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Old 12-06-2008, 07:58 AM   #11
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Actually, I'm reading the definition of trans fat in the FDA regulation now and I'm going to need to call in a scientist friend for help in understanding it well enough to say for sure that it means what I thought it meant.

It's in this document, starting on page 29, if anyone else cares to look at it.

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Old 12-07-2008, 01:03 AM   #12
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Yep, Russell - it is confusing! Not only do you need a chemist to explain a lot of this - you need a food chemist, nutritionist and dietitian who understands the chemistry of fatty acids, triglycerides, and how they are metabolized. Then toss in an atrifically produced diglyceride oil like Enova oil ... but that's another slippery story.

The old NYT article turns out to have been a response to the original proposed law which simply said "Zero Trans Fat" - with no differentiation between naturally occurring and artificially produced trans fats. Imagine going to Delmonicos to get a steak and being told you can't have one because it contains trans fat!

As far as FDA labeling regulations - as they currently stand, relavent trans fats from both artifical and natural sources (ruminants) are included.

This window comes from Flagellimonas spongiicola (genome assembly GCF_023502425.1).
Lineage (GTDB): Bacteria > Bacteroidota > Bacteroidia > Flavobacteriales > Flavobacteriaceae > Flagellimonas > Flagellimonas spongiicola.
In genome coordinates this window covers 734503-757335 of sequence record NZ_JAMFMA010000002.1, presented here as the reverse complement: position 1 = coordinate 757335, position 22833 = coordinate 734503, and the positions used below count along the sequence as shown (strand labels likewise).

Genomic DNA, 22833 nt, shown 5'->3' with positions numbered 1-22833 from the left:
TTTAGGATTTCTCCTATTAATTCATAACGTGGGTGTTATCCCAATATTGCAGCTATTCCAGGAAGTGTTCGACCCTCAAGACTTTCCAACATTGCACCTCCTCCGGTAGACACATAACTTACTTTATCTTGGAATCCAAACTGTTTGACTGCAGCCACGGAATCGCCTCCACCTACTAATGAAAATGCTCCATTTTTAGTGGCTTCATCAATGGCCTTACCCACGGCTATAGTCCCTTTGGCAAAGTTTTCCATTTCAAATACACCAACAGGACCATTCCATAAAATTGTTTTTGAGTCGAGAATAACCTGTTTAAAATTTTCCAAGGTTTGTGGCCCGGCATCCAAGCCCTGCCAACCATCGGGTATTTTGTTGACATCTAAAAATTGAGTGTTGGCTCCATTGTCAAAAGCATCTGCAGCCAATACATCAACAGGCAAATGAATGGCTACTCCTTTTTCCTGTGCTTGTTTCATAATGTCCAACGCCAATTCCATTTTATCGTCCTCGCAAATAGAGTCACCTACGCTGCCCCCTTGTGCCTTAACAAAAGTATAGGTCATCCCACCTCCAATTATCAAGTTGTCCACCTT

Originally Posted by Russellkhan
Also, the original poster indicated that she had adverse reactions to hydrogenated oils, and not to beef or dairy. I believe she was using the term "trans fat" to indicate the hydrogenated oils that she knew caused these reactions - not completely accurate technically, but pretty clear from the context and from knowledge of the common usage of the term.
Yep - and I was trying to point out that just because something contains trans fat it doesn't mean it's from a hydrogenated source.

"It ain't what you don't know that gets you in trouble. It's what you know for sure that just ain't so." - Mark Twain
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hydrogenated oil, trans fat

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